If you are signed up for the Triple Bypass and think you need one more hard training ride to be completely ready, here’s the ticket. The Silver Road Half Century starts in Georgetown, rides up and over Guanella Pass, and returns to Georgetown. 48 miles, more or less, and more than 6,000 vertical feet up to a high point of 11,669. Twice. The combination of serious climbing and serious altitude should be irresistible. The SRHC will be held on June 30, 2013, in conjunction with the Guanella Pass Hill Climb, an organized USAC sanctioned race. So if you are into hard rides but not racing, the SRHC is the one for you. The ride is limited to the first 250 riders who sign up and is fully supported with aid stations, first aid support, and Al’s Pit BBQ on the U.S. 285 side of the ride. (Al’s, by the way, is worth a trip in its own right, but probably not when you are halfway through this ride, with 3,000+ feet of climbing still to go.)
You’ll have to get up early–the ride starts at 7:00 a.m. in waves of 50 a few minutes apart to avoid congestion with the racers, the first group of which head out at 8:45. The ride benefits Colorado Lungs4Life, The Davis Phinney Foundation for Parkinson’s Disease, Georgetown Trust for Conservation and Preservation, and the Bicycle Racing Association of Colorado Junior Development Program. These are serious charities and the ride expects you to raise serious money: registration costs $55 and you must raise $150 or more to enter the ride. At the $150 level you get a beautiful hat and t-shirt. Above that level there are these jerseys and vests from Pactimo.
Guanella Pass runs from I-70 at Georgetown to US 285 just west of Bailey. For the full version of the pass, check out this post. The pass was paved in 2012 (but not quite all the way to US 285), thus adding yet another classic climb to a state that already has an embarrassment of riches in long, steep climbs. Start in Georgetown or better yet start in Idaho Springs. If you start in Idaho Springs , it is 24 miles one way with 4,300 feet of climbing. All but 1,000 feet happen in the 10.5 miles from Georgetown. There are steep sections at the beginning and end that flirt with double digits and a few small breaks as you work your way past a series of artificial reservoirs used to generate electricity through a pump-back process. By the time you reach the top (11,670 feet), you’re above treeline and the views of Mt Evans and Bierstadt are extraordinary. The climb will certainly become one of the classic Colorado climbs, as hard or harder than Squaw Pass from Idaho Springs, Vail Pass (from the west), Lefthand Canyon, and Golden Gate Canyon. As I understand the Rocky Mountain Cycling Club’s formula for difficulty, Guanella Pass rates as the fifth or sixth hardest climb in the state, right up there with Trail Ridge from the east and Molas Pass from the south.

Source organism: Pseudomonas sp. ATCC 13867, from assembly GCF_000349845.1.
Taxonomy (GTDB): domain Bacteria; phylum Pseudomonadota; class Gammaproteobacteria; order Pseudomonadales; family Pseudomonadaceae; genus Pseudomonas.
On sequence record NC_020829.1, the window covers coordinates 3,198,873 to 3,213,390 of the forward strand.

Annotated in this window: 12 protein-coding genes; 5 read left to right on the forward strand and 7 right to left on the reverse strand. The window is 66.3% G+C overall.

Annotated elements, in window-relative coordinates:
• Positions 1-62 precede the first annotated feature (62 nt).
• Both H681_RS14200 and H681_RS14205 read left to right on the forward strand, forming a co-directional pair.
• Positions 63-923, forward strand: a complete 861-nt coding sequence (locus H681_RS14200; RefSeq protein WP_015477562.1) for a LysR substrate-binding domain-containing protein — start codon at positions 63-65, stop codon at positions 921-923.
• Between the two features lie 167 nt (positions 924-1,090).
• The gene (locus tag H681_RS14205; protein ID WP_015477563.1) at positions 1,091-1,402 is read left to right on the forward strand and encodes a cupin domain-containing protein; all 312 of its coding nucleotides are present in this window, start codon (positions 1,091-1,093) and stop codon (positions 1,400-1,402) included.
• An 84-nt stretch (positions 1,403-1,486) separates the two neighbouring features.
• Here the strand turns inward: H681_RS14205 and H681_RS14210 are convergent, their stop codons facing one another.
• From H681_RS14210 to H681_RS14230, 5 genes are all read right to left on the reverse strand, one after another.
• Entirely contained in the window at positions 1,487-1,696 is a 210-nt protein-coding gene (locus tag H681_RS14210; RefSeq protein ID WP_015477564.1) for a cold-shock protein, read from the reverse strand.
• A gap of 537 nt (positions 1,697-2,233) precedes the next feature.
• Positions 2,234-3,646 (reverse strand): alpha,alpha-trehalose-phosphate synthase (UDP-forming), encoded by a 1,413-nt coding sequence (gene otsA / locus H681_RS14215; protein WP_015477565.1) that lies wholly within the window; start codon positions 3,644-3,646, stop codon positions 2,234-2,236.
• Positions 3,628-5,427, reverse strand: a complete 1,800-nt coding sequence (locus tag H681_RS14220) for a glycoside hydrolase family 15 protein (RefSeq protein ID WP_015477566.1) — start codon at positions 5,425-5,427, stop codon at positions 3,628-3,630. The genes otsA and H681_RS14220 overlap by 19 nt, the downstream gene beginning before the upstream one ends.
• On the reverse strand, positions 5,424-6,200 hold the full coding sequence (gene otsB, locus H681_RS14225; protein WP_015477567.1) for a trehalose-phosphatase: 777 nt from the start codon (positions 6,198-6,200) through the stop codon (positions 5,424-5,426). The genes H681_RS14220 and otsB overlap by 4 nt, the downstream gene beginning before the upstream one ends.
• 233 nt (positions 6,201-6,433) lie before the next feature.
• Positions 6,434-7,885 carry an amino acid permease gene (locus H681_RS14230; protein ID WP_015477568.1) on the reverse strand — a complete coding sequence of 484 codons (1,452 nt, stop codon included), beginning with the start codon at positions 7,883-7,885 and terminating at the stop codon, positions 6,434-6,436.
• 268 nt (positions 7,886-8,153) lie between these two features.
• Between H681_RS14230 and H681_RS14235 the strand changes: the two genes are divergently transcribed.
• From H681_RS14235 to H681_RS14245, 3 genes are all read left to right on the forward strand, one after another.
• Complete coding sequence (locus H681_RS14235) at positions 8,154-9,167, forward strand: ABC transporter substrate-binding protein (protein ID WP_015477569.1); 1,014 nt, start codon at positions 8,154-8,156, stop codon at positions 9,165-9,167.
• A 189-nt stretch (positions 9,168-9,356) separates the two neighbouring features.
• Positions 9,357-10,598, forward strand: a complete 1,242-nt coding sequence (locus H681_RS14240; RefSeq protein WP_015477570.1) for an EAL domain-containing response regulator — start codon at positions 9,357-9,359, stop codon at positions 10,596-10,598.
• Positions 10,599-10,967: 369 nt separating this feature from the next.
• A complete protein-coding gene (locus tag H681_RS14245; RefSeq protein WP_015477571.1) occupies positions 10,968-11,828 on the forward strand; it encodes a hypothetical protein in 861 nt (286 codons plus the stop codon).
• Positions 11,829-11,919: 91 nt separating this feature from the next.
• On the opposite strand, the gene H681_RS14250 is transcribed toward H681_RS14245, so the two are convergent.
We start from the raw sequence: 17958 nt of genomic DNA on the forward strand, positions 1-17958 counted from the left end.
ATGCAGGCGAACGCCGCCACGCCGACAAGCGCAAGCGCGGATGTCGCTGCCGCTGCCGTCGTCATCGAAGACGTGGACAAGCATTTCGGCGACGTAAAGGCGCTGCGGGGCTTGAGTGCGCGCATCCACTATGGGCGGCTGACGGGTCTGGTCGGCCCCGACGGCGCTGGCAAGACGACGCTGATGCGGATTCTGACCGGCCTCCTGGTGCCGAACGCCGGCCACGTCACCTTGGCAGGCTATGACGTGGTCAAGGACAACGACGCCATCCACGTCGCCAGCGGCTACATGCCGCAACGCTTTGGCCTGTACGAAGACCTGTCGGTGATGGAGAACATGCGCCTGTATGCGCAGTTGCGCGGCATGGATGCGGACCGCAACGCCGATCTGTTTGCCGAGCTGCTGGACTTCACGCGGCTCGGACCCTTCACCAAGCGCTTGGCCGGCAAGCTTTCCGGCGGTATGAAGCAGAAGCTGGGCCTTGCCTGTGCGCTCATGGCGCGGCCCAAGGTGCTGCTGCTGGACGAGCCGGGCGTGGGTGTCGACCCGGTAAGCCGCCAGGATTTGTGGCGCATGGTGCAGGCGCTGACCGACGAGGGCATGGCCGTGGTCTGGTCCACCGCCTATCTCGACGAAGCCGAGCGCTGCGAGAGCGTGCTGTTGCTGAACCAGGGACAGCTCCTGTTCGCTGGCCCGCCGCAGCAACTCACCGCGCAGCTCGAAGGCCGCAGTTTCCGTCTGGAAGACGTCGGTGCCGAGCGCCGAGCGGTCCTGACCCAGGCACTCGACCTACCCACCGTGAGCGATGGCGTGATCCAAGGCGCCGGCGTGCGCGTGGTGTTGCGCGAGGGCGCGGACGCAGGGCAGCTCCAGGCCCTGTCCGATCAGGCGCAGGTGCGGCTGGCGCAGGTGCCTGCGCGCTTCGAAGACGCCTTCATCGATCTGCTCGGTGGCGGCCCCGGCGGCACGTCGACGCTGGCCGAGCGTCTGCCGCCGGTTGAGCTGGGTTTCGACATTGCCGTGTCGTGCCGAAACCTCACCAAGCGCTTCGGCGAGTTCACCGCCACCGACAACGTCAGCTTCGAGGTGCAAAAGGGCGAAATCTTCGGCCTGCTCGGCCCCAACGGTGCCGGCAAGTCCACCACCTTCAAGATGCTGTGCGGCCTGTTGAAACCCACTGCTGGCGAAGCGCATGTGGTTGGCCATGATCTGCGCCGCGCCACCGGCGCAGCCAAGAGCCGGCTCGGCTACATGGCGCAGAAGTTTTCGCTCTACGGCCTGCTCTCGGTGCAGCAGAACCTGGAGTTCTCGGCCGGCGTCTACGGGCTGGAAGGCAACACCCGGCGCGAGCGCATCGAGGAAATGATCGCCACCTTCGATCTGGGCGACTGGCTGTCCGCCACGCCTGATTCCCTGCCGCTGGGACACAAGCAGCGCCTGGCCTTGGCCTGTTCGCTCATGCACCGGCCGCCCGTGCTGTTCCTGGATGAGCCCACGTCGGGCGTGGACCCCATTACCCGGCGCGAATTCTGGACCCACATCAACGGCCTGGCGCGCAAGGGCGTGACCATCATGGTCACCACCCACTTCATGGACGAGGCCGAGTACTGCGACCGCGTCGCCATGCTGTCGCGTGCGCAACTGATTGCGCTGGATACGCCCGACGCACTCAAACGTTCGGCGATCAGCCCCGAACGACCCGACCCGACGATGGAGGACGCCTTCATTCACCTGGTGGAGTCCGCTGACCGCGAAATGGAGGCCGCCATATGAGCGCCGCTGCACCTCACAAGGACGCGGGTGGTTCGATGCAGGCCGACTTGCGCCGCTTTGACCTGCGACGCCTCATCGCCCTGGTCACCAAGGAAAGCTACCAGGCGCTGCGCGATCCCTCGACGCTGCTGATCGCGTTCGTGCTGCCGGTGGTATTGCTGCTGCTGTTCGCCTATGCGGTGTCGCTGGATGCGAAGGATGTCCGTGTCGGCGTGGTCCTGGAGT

There’s good parking in Idaho Springs at the lot behind Beau Jo’s and also next to the EMS station on Chicago Creek Rd, with free Forest Service bathrooms at the NFS Ranger Station. Don’t actually park in the Forest Service lot–it is for short term information and bathrooms only. The ride up to Georgetown along the frontage road you probably know from shortcuts in the winter when I-70 is backed up. When there’s no traffic, the ride is a sweet one, next to Clear Creek and with little traffic. Leave Idaho Springs on Colorado Blvd. Cross immediately to the south side as you reach the western outskirts of Idaho Springs. Ride upstream. Near Dumont cross back to the north side. This will be obvious because you just need to follow the paved road. Ride through Downieville (there’s a Starbucks there and a convenience store) and cross under I-70. Ride 1/2 mile to a fork. Go left to cross Clear Creek one more time and follow what’s known as Alvaredo Rd and CR 306 all the way into Georgetown. The road is in good shape.
Ride into Georgetown on what is now Argentine St. At the Y with Loop Rd, bear left on Brownell St. Turn left on 6th St, right on Rose St and you’ll be climbing for real in a few short blocks. The climb begins steeply with switchbacks, levels out for a few short moments near the hydropower reservoirs, and gets steep again at the top. You can read a detailed description in Russell Harding’s Blog, The Road to Cat 1, if you like to know in advance how much you are going to suffer. I know I adapt badly to altitude so reading a detailed description does not help me much. Anytime above 9,000 feet hurts. But here’s the profile if you’re a visual learner.
At the top, there’s a large lot to the west with a Forest Service outhouse if you need it. The views are great and the descent is fast and smooth, a treat if you’ve ever suffered coming down from Mount Evans, which you can see from the top to the east.